Personal Papers Collections
Harold E. and Helen C. Harrison Collection
|Harold E. and Helen C. Harrison
by unknown photographer
black and white photograph, 1980s
Biography: Harold E. Harrison
Harold Harrison was born in New Haven, Connecticut. He received a BS in 1928 and a MD in 1931 from Yale University. After pediatric residency training at Yale, Harrison began his research career in calcium and phosphorus metabolism. At Yale, he met Helen Coplan, a Ph.D. student in physiological chemistry and their subsequent marriage in 1936 began a lifelong collaboration in the research of mineral metabolism, vitamin D metabolism, the treatment of rickets and the introduction of oral rehydration therapy in children. In 1938, the Harrisons moved to Cornell University to establish their own research laboratory. The Harrisons received the E. Mead Johnson Award in 1942 for their pediatric research studies. Returning to Yale in 1942, Harold Harrison worked on top secret studies of metal poisons and translated some of this work to the 1956 study of lead poisoning in children with J.J. Chisolm. Edwards Park recruited the Harrisons to the Johns Hopkins University School of Medicine in 1945. Harold was appointed as an associate professor of pediatrics and pediatrician-in-chief of Baltimore City Hospitals, the first full time clinical chief of that institution. Harrison developed a pediatric training and clinical program at the Baltimore City Hospitals as well as a research laboratory at the Harriet Lane Hospital on the Johns Hopkins Hospital campus to continue his collaborative research with Helen C. Harrison.
From 1945 until his death in 1989, the Harrisons individually and collectively published over 175 papers and one textbook covering topics related to the physiology of calcium and phosphorous, parathyroid hormone and bone, vitamin D, renal and intestinal transport, nutrition, rickets, and lead poisoning. Harrison was promoted to professor of pediatrics in 1965 and professor emeritus in 1975. He received the Borden Award from the American Academy of Pediatrics in 1961 and the American College of Nutrition Award in 1980.
|1945 - 1989||Johns Hopkins University School of Medicine|
|1945 - 1989||Baltimore City Hospitals|
Biography: Helen Coplan Harrison
Helen Coplan Harrison was born in Baltimore, Maryland. She received an AB from Goucher College in 1931, a MA from Smith College in 1934 and a Ph.D. from Yale University in 1939. Following her marriage to Harold Harrison, she was appointed as a research assistant, pediatrics, Cornell University, and jointly with her husband opened a research laboratory to study the role of serum phosphate, calcium and vitamin D in various forms of rickets. This study was the basis for their joint award from the Society of Pediatric Research, the E. Mead Johnson award in 1938. When the couple returned to Yale University in 1942, she was appointed the Alexander Brown Coxe Fellow and Instructor in Physiological Chemistry at Yale Unversity School of Medicine, a position she held until 1945. Helen C. Harrison rejoined Harold Harrison's research laboratory at the Johns Hopkins University School of Medicine in 1947 as a pediatric research associate. She was appointed assistant professor of pediatrics in 1959, associate professor of pediatrics in 1973 and emeritus associate professor in 1977. In 1983, Harold and Helen C. Harrison were awarded the John Howland Award from the American Pediatric Society for their outstanding contributions to the health and welfare of children. It was the first time this prestigious award was given jointly and to a husband and wife.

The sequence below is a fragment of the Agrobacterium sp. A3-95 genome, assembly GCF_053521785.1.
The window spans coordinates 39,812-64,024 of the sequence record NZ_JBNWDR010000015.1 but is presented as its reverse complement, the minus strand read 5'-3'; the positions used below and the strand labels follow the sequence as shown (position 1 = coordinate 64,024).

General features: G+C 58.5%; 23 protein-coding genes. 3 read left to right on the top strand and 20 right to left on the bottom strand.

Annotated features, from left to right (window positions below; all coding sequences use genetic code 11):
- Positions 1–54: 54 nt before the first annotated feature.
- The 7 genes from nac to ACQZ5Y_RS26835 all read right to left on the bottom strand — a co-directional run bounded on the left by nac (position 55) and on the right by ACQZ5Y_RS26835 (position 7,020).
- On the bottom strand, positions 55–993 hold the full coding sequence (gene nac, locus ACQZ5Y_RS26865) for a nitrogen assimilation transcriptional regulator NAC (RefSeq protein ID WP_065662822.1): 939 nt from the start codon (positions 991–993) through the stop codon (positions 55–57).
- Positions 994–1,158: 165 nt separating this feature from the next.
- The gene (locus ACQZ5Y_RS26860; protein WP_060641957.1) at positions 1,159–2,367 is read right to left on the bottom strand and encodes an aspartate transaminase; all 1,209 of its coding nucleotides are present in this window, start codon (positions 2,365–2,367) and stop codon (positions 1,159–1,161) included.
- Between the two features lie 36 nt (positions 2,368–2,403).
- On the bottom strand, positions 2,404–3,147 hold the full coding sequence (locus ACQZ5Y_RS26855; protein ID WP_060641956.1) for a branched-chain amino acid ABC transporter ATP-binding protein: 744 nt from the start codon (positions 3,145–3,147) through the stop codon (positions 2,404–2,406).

|1947 - 2004||Johns Hopkins University School of Medicine|
Scope and Content
Collection consists of the following series: Biographical and Personal Records, Correspondence, Research Subject Files, Manuscripts and Lectures, Reprints by the Harrisons and Others, Research Data and Patient Records, Photographs, and Material Evidence. The collection documents the Harrisons' research on Rickets and Vitamin D deficiency.
Policy on Access and Use
This collection may contain some restricted records. Materials pertaining to patients, students, employees, and human research subjects, as well as unprocessed collections and recent administrative records, carry restrictions on access. For more information about the policies and procedures for access, see Policy on Access and Use.
Permissions and Credits
When citing material from this collection, credit The Alan Mason Chesney Medical Archives of The Johns Hopkins Medical Institutions. For permission to reproduce images, contact the holder of the copyright.
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